|Microbial Genome Program Section
DOE Human Genome Program Contractor-Grantee
124. Pangenomic Microbial Comparisons by Subtractive Hybridization
Peter Agron, Lyndsay Radnedge, Evan Skowronski, Madison Macht, Jessica Wollard, Sylvia Chin, Aubree Hubbell, Marilyn Seymour, Christina Nocerino, and Gary Andersen
Biology and Biotechnology Research Program, Lawrence Livermore National Laboratory, Livermore, CA 94550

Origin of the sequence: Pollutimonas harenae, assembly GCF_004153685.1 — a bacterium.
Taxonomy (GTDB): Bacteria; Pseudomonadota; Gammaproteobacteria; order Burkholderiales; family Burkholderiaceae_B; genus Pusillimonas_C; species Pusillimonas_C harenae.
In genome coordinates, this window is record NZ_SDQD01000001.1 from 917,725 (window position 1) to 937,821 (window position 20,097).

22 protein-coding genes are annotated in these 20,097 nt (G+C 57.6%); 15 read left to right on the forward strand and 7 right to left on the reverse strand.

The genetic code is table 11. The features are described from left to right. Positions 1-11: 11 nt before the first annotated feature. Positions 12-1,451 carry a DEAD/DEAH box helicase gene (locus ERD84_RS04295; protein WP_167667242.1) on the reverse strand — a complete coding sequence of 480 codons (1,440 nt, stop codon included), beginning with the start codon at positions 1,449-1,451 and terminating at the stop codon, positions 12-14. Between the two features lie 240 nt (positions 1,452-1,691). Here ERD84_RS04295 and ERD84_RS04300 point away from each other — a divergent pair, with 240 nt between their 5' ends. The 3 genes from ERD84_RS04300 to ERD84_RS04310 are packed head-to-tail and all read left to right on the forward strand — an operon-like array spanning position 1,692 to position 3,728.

Sequencing of whole genomes is reshaping microbiology. However, as more sequence information is generated, there will be increased sequence redundancy between closely related species or strains. In the course of time, the amount of new sequence information obtained by whole genome sequencing with current technology will become increasingly less cost efficient. We are exploring the use of suppression subtractive hybridization (SSH) of total DNA as a means of focusing sequencing efforts on unique regions when a reference strain of known sequence is compared to a different isolate of the same species or genus. To rigorously examine this approach, two sequenced strains of Helicobacter pylori (J99 and 26695) were used as a model system, as this allows rapid determination and mapping of difference products based on sequencing alone. Using the high-throughput SSH methods, difference products can be rapidly cloned, sequenced, and then mapped by comparing the data to the H. pylori genome database. To increase the likelihood of amplifying difference products from any given region, several restriction enzymes were used in separate SSH experiments. So far we have obtained data from 2,123 clones that reveal 427 (20%) unique sequences. Control subtractions with an Escherichia coli strain containing the transposon Tn5 against its isogenic parent showed a 270-fold enrichment for Tn5 sequences, demonstrating that SSH is highly effective. Current efforts are focused on: 1) mapping of the difference products onto the relevant genome using the cross_match algorithm and Percent Identity Plots, 2) assessing coverage of the difference regions by the subtracted clones, 3) assessing the redundancy of this coverage and 4) determining the reproducibility of SSH. We will present data that address the overall efficacy of the use of subtractive hybridization for pangenomic microbial comparisons.
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